“I didn’t hesitate,” said Rampone thinking back to when she was asked to take over the head coaching duties. “I saw the shock in everybody’s eyes. The team was at just a standstill and I knew that bringing in another head coach at that time would be devastating to the team because the coach wouldn’t really know the players. With the team still in playoff contention, I just thought the natural thing to do was take over with the help of Mike Lyons. I knew he was available and I knew it would be a good fit for the team heading into the last two games of the season. Mike had been at a lot of the games and so he knew the players and their personalities. I just didn’t think the players deserved to go backwards being so close to the playoffs.”
With Rampone at the helm, full credit goes to a Sky Blue team that came together in amazing fashion to show just how much a players’ game this is. Despite a Herculean effort from Athletica goalkeeper Hope Solo in the Super Semifinal, Sky Blue emerged with a much-deserved 1-0 victory on defender Keeley Dowling’s first goal of the year.
“It’s been as smooth as it possibly could be,” said Dowling of the Rampone’s transition to player-coach. “Obviously, we’ve had a rough year as far as the different changes, but everybody has always looked up to her as a person and a player for all her experience. Everyone respects her a ton and it’s been great to have that on the field, which has pretty much been that way the whole season, but then also at practice where she demands a lot. We want to do the best for her and for each other.”
“I think that Christie has taken it all in stride,” said midfielder Heather O’Reilly, Rampone’s teammate on the Sky Blue and the U.S. Women’s National Team. “She’s been very composed with everything that’s been thrown at her. I’ve always had so much respect for Christie in the past and it’s only grown seeing her take up this challenge. When this all happened I told her that I knew she would have a lot of distractions, but my best advice was that as a leader she could keep doing what she was doing on the field. I didn’t want her to be thinking so much about being our coach that she lost those fantastic qualities on the field. She did that and she is leading us on and off the field to the championship game.”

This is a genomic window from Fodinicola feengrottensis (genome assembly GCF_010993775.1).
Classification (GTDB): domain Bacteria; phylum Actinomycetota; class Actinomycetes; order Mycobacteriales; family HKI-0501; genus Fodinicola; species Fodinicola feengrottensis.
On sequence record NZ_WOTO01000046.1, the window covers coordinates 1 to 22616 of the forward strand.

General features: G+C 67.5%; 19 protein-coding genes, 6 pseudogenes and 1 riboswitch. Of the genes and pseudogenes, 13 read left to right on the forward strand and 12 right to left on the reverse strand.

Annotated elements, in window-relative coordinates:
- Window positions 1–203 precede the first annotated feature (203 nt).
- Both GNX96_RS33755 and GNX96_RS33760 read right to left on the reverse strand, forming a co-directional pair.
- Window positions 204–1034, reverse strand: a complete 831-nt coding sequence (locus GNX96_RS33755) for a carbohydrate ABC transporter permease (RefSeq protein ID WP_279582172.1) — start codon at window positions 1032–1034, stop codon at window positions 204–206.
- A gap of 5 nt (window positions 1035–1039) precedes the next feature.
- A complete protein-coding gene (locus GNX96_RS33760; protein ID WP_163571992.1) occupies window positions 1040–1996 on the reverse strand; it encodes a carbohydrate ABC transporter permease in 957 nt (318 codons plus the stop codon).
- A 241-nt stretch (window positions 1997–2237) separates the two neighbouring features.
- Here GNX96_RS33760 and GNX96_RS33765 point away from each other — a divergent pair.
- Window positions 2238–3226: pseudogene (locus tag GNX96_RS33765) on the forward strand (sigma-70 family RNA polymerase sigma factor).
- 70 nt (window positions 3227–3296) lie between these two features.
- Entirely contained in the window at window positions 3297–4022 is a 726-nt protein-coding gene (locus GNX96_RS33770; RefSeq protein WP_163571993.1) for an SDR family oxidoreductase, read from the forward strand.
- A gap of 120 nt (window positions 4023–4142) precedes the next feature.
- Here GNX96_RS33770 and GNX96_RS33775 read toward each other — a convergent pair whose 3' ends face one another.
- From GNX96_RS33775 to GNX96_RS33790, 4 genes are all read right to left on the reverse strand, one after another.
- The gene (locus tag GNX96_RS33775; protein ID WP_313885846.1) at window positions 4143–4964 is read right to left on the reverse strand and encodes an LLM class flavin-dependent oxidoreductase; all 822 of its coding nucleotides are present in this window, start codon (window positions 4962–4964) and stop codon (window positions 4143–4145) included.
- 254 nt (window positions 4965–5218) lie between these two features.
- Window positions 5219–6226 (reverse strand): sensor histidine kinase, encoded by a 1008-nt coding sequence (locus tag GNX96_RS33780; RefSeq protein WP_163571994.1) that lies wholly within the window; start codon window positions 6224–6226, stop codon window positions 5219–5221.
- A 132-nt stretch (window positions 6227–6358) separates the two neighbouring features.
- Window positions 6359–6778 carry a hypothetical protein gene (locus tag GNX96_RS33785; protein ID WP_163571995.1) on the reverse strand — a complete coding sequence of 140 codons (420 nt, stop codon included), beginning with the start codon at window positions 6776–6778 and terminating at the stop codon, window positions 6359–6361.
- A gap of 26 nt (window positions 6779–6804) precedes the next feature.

Now, Brazilian dribbling dynamo Marta and the Los Angeles Sol await in a clash for the WPS title on Saturday, Aug. 22 at The Home Depot Center in Carson, Calif. (12:30 p.m. PT on Fox Soccer Channel). The Sol pretty much ran roughshod over the rest of the league to wrap up the regular season title and a berth in the championship game in late July. The Sol is surely a heavy favorite to defeat the upstart Sky Blue which will be playing their third game on the road in eight days.
“We got some luck on our side (to get into the playoffs) and since then we’ve been on a mission to take it one game at a time and prove to this league that we can play,” said O’Reilly. “I don’t think we’ve earned or received the kind of respect we deserve until now and we are so focused on winning one more game.”
In looking back at this story with its amazing twists and turns, it certainly would be unwise to count out Rampone and her players, who have overcome adversity that would have surely derailed a team of lesser character. That, as they say, is why they play the games.
“We put a lot minutes on the field, but I think at the same time, we have good momentum going,” said Rampone. “We’ve been battling and we have tired legs, but we have to be mindful and approach the game right tactically. We know the Sol is a great team, but at the same time, the momentum of our team and the way we are playing and persevering through everything gives us a lot of strength. We have the right mental state to bring to the final.”
With the WPS Final set to kick off under the bright Los Angeles sunshine after so many dark days this season in New Jersey, it’s only appropriate that the last words would go to the coach.
“The team has made a good shift of just supporting each other through all the rough times,” said Rampone. “It’s really showing through these playoffs. Everyone has everyone’s back out there. Just like anything, you are going to make mistakes, there’s going to be pressure, you are going to have tired legs, but knowing your teammates are going to be supporting you and right behind you gives you that much more of an edge out there. It’s going to take the whole entire team to win a championship and we’ve done well so far. At the end of the day, you can’t control what’s off the field, all we can control is what’s on the field and that’s giving 100 percent and being mentally ready for anything that comes at us. Everyone buys into the game plan and it shows on the field. That’s what gets you victories.”